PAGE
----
Sandria Freitag is Executive Director of the American Historical Association and a historian of South Asia (see page 1). Freitag writes that her current work is “a theorized approach to the creation and dissemination of new visual mass media reflecting on community and national identity in South Asia, 1870-1970. The time period and technological context of the project crosses the divide between British colonial India and the independent state, and so tells us much about how a colonized area becomes ‘modern,’ particularly in the intersection of global and local visual practices and constructions of meaning.”
Laurence Rickels teaches in the Departments of Art, Comparative Literature, Germanic, Slavic, and Semitic Studies, and Film Studies at UC Santa Barbara and works as a psychotherapist at the Westside Neighborhood Medical Clinic in Santa Barbara. He is the author of Aberrations of Mourning, (1988), Der unbetra-uerbare Tod (1990), The Case of California (1991), and The Nazi Psychoanalysis Chronicles, which will be appearing in three installments with the University of Minnesota Press: 1) Only Psychoanalysis Won the World Wars; 2) Crypto Fetishism,; 3) Psy Fi. The Chronicles complete the series on Unmourningwhich began with Aberrations of Mourning and continued with The Case of California. Rickels�s current theoretical work addresses resistance to the transferential setting within theoretical bodies of work (Benjamin and DeMan) and/or receptions of Freud (M. Klein, M. Graf, and Otto Gross).
Manu Goswami received her Ph.D. in 1998 from the University of Chicago Department of Political Science. Her dissertation, entitled “The Production of ‘India’: Colonialism, Nationalism and Territorial Nativism, 1870-1948,” integrates recent developments in studies of nationalism, the political economy of globalization, and socio-spatial theory to rethink the complex dynamic between colonial modernity and anti-colonial nationalism. Professor Goswami has a forthcoming article in Comparative Studies in Society and History (vol. 40, 4, 1998) which analyzes the nationalization and naturalization of conceptions of economy and territory in late nineteenth-century colonial India from a comparative historical and global perspective. Her talk is drawn from a work-in-progress which frames contemporary debates about nationalism through the optic of recent calls to mediate the canonical opposition between objectivity and subjectivity. It attempts to propose an alternative perspective on nationalism through a critical reconstruction of Benedict Anderson�s theory of modular nationalism.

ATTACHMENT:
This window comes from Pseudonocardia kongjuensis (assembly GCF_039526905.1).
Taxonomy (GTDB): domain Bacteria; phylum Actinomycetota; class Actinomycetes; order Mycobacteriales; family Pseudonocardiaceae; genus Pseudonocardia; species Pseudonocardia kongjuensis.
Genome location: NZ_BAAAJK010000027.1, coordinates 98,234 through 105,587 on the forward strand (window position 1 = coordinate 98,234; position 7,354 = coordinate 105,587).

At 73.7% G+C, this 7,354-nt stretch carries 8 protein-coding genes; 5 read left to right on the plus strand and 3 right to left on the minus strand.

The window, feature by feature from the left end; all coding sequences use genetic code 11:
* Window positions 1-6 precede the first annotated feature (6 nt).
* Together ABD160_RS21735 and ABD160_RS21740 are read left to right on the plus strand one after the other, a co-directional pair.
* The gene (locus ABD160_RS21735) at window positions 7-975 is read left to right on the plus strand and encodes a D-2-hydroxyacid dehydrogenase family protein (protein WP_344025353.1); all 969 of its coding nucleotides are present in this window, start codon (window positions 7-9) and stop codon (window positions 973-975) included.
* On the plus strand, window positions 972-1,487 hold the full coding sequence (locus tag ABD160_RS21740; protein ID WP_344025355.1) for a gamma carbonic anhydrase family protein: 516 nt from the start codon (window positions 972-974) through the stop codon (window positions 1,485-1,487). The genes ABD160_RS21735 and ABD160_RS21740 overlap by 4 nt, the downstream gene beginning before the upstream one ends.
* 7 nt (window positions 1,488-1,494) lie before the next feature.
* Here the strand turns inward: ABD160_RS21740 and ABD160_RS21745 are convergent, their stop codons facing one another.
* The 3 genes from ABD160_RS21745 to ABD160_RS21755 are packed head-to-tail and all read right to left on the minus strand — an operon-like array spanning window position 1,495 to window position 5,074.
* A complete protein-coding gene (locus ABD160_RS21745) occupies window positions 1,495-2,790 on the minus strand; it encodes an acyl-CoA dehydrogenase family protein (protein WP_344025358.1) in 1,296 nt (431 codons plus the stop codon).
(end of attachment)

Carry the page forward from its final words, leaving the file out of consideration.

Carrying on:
Emily Honig is Professor of Women�s Studies and History at UC Santa Cruz. A historian of China, she is the author of Sisters and Strangers: Women in the Shanghai Cotton Mills (1986), Creating Chinese Ethnicity (1992), and Personal Voices: Chinese Women in the 1980�s (coauthored, 1988). Her current research focuses on gender and sexuality during the Chinese Cultural Revolution (1966-76).
Samantha Frost recently received her Ph.D. from Rutgers University, and is a Visiting Assistant Professor in the Women�s Studies department at UC Santa Cruz. A political theorist with special interests in modern, contemporary, and feminist political theory, as well as histories/theories of the body, she is currently working on a project that uses Thomas Hobbes and his iconographic status within political theory to explore how bodies shape the contexts within which we make political judgments.